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Dealertrack: Millennial Stereotypes Aren't Entirely True

October 11, 2016

By Eric Gandarilla

LAKE SUCCESS, N.Y. — The perception that millennials — consumers ages 18-34 — are content with a carless, ride-hailing life may not be true after all, at least according to new data from Dealertrack.

In 2015, a record-setting sales year, millennials accounted for 34.6% of all auto loans originated through the Dealertrack platform, according to the software firm. Through the first eight months of 2016, that segment's share of auto loan originations has grown to 36%.

“What we found was that millennials were kind of pigeon-holed into this category as lazy, young and entitled, and I think there were questions as to how they would transition when they became adults and had jobs,” said Jason Barrie, Dealertrack’s vice president of market performance, lender, sales, and F&I solutions. “I think the auto market is an important variable to show if millennials are in the market to buy larger assets, and I think, from the data that we’re seeing, they are in the market for cars.”

In the past five years, Dealertrack has seen millennial loan originations grow at a significant pace. In 2011, the age group accounted for 24.8% of all auto loan originations. They now account for more than a third of all loan originations.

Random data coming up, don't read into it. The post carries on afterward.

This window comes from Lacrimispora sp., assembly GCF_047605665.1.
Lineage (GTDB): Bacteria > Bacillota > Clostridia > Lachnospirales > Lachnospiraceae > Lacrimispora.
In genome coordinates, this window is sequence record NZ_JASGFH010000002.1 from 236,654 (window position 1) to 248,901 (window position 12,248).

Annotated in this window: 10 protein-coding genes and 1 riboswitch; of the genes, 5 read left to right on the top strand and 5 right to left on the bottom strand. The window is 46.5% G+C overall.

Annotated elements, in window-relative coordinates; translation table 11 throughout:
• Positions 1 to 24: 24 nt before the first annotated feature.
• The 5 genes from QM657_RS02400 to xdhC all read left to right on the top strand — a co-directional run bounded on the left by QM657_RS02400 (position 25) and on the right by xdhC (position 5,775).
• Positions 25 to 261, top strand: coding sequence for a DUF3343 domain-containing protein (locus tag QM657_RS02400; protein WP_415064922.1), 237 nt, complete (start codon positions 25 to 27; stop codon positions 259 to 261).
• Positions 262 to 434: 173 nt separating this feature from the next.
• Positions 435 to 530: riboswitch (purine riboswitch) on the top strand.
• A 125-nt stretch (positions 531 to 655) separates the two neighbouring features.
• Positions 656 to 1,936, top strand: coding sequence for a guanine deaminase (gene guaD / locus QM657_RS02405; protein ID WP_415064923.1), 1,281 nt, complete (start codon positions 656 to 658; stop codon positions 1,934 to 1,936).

Barrie attributes some of this growth to natural generational shifts. In 2011, consumers over 64 accounted for 13% of all loan originations. Now they account for 8.6%. Generation X represented 44.3% of all loan originations in 2011, but now account for 41%. However, there are also other factors contributing to the rise of millennial loan originations, including the growth of incentives targeting the demographic.

“Many of those incentives were pointed at recent college grads, and many of them were designed to drive upstream customers that weren’t necessarily in the market. And it did help drive sales in 2015 as well as in 2016,” Barrie said. “So you’re seeing some demographic shifts here, you’re seeing some activities that are showing the largest demographic group in the history of the United States, this millennial group, they’re players in the market and they’re going to move cars and influence how and what is actually purchased and leased.”

Another factor that has helped the growth of millennial loan originations, Barrie noted, is the rise in finance sources targeting the subprime market. Many sources, Barrie added, are buying deeper in the subprime segment and are looking at millennials as a key growth opportunity.

Many millennials are still working to establish credit, are at the beginning of their careers, and are living on limited budgets. That makes the monthly payment a major consideration for this car-buying demographic. For the older, more established millennials, stretching terms or leasing is a great option.

According to Barrie, the average new-vehicle loan term for a millennial was 70.4 months, up from 70.2 months last year. The average new-vehicle loan term for Generation X was 70.1 months, while the average term for baby boomers was 68.8 months.